posted by geeky at 12:52 PM on September 16, 2009


Chapstick works best for me when I get chapped lips so bad I get a scab. Applying cold chapstick would be awful, so put it in your pocket and let it really warm up. Chapstick is so thick, it stays on your lips much longer than vaseline.
posted by theora55 at 1:11 PM on September 16, 2009


Chapstick and Burt's Bees, or anything similar that relies mostly on wax, are occlusives that will merely cover your lips. That might protect them somewhat, but that won't help them heal.

Your best bet (as some folks have mentioned) is something with petroleum jelly (Aquaphor, Vaseline -- which IS petroleum jelly) or something with essential fatty acids. Hemp oil, shea butter, cocoa butter, avocado oil, etc. Just be careful not to get something with added fragrance, etc., as something like mint or citrus extracts could really irritate you even more.

Slather that stuff on, keep slathering it, and good luck!
posted by Madamina at 2:21 PM on September 16, 2009


The Neosporin lip treatment has worked for me in the past during painfully dry/cracked/bloody lip periods (and I would like to note that I'm generally very much a "all natural" sort of person, but this was the only thing I found that worked for me). Vaseline also helps -- it feels gloopy and gross, but I wore it at night for years and didn't mind it. (While it's still a weird processed petroleum product, I like that other than that, it's pretty pure -- no fragrances or anything else). Wearing this stuff at night should help during the day.

(I would also second diet/boosting the immune system. I've found that I need to do both when I get cracks in the corners of my lips -- but that's a little bit different of a case.)
posted by darksong at 3:23 PM on September 16, 2009


This month's Prevention magazine suggests applying olive oil to chapped lips. As a daily lipstick wearer, I haven't needed the advice yet so I can't vouch for its effectiveness.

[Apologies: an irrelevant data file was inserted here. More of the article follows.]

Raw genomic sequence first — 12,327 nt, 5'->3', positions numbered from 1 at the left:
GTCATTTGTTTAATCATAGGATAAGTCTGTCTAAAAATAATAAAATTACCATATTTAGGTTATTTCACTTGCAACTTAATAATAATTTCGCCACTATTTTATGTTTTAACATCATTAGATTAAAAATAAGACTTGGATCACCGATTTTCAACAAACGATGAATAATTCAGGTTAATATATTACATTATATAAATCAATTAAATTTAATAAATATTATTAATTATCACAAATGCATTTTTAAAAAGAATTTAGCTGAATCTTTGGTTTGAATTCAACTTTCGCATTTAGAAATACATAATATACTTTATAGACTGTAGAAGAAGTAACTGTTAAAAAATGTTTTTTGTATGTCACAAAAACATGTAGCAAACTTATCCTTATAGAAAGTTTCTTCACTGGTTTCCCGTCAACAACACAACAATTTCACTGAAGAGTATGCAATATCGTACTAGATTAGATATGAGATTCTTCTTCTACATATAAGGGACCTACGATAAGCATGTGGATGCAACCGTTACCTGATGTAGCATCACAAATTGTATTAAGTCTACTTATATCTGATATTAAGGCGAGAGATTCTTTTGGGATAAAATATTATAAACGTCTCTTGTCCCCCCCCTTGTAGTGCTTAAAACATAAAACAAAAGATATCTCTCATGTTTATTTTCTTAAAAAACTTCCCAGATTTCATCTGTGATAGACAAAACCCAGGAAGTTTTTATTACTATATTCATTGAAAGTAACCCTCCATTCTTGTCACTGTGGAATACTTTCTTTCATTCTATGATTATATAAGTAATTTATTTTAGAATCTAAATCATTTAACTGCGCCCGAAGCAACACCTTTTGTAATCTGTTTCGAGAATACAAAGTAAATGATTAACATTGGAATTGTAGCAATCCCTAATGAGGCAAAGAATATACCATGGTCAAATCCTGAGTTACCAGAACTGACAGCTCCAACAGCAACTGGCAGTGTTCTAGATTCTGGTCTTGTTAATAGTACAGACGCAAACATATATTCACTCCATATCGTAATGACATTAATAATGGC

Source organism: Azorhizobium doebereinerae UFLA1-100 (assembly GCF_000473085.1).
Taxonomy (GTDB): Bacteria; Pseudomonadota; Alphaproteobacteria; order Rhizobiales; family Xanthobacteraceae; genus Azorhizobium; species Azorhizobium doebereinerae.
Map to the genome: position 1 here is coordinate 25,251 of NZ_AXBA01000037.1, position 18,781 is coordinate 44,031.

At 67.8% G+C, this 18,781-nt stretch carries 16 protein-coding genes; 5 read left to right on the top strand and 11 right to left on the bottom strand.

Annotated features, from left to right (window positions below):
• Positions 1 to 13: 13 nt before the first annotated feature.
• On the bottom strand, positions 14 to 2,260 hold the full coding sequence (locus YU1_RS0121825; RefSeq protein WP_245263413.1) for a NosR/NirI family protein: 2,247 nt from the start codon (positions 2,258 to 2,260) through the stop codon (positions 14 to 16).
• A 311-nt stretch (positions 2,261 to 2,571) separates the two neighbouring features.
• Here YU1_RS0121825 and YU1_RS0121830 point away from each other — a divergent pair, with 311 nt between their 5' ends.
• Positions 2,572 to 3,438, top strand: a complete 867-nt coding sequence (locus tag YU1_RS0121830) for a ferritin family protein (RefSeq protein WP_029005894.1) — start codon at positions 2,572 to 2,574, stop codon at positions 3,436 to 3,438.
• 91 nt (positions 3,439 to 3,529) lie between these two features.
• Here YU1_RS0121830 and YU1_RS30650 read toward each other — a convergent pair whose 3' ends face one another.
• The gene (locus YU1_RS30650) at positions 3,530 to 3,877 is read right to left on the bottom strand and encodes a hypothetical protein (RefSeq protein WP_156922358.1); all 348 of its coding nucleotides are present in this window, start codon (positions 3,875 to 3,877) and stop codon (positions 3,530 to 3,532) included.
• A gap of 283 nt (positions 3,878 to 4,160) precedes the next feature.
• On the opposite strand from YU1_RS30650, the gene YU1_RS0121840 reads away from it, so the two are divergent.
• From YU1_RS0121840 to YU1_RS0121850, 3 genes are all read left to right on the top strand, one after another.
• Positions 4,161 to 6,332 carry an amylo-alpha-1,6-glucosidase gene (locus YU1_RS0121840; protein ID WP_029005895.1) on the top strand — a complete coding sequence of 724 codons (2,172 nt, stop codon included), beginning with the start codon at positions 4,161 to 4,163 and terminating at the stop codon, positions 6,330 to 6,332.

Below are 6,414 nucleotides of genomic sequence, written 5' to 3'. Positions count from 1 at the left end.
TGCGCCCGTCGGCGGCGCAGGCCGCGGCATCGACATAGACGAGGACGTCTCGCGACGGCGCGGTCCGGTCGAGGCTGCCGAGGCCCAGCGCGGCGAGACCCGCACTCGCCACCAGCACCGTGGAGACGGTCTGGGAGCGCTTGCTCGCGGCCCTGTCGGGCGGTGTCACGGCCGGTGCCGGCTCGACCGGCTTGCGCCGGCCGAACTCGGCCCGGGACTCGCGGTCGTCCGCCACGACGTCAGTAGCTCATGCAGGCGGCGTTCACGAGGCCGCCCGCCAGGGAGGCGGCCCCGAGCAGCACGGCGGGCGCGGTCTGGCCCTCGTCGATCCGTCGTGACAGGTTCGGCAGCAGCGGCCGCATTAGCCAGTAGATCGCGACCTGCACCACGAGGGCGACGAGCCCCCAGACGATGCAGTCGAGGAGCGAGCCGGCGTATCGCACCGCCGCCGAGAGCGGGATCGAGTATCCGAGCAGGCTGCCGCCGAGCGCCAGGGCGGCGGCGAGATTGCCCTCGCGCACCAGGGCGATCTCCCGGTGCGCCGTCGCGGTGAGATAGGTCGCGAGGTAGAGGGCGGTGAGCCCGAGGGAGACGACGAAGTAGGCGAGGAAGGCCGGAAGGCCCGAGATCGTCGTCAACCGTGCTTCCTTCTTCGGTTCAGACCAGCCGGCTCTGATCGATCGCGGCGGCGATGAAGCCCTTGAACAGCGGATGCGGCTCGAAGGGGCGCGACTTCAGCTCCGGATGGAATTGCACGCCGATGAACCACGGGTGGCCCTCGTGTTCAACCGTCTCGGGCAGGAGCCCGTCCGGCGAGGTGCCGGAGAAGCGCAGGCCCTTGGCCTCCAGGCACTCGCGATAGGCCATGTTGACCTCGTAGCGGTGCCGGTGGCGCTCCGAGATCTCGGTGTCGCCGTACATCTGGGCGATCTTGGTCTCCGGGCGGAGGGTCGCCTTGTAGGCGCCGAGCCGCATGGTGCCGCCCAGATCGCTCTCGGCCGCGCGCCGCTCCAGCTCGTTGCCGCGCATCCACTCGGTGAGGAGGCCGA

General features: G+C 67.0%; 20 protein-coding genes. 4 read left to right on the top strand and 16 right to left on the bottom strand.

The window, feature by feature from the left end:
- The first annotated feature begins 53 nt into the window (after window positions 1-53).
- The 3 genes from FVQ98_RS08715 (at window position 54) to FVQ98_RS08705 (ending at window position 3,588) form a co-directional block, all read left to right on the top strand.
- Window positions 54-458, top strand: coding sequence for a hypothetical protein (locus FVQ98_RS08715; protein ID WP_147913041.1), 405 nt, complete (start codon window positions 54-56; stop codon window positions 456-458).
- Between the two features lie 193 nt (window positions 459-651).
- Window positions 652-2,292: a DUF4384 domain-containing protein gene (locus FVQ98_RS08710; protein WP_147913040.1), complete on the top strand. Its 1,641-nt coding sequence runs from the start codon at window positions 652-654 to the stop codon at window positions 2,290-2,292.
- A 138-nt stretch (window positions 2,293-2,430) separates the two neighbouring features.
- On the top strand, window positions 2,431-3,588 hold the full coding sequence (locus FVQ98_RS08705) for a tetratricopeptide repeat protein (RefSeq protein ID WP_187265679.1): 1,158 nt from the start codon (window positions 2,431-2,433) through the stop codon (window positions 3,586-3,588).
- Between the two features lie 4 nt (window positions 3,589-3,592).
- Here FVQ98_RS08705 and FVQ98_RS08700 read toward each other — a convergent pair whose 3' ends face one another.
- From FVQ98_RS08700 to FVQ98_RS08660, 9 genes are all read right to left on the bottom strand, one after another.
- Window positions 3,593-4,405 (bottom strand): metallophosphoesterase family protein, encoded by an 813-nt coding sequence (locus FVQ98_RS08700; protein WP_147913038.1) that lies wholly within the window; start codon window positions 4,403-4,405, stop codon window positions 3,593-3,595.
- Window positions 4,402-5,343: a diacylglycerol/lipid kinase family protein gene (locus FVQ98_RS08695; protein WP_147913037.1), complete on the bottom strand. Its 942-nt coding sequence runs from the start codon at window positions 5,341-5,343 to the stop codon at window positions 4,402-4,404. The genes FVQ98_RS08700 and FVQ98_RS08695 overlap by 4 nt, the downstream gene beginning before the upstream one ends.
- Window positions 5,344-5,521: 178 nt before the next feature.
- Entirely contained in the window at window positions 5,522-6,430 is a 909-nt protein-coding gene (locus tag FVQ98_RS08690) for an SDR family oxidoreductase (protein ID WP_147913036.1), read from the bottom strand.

/not an importer or seller of olive oil, nor a subscriber to Prevention
posted by workerant at 3:40 PM on September 16, 2009


Vaseline, straight out of the jar, slathered on. And keep slathering it on; it is very important you keep your lips moist to stop the splitting.

You will be amazed how much of the stuf you go through. Just keep a tub with you and replae as needed.
posted by DarlingBri at 5:47 PM on September 16, 2009


I use (Vaseline intensive care) lotion on my chapped lips -- I've found that it speeds healing and because it's not shiny, I can slather it on and I don't look like a sideshow attraction if I have to see other people. Like someone upthread, I found that the various chapped-lip remedies out there all made the problem worse rather than better, but lotion works a treat -- although it can sting a lot.
posted by obliquicity at 7:20 PM on September 16, 2009


No experience with this problem, but nipple cream (Lansinoh is a standard brand) comes to mind.
posted by lakeroon at 8:45 PM on September 16, 2009


Yikes. And pretty much none of these people are recommending anything with any knowledge of what Stevens-Johnson syndrome is. Speak with your dermatologist or whoever's managing it.
posted by gramcracker at 9:15 PM on September 16, 2009


I would try aloe-vera gel - it speeds healing, soothes and moisturizes. It forms a bit of an antibacterial barrier when it dries, sort of like a natural bandage.
posted by 5_13_23_42_69_666 at 1:33 AM on September 17, 2009


I don't know about your extreme case, but for my moderately chapped lips, I have been very happy with Desert Essence lip balm. The shea butter one is especially "slippery".

FWIW, I was never completely satisfied with Chapstick, then found Blistex worked pretty well. But now Desert Essence blows them both away.
posted by ObscureReferenceMan at 11:58 AM on September 17, 2009


« Older We're obsessed with Sabra humm...   |  I've been given a bounty of pe... Newer »
This thread is closed to new comments.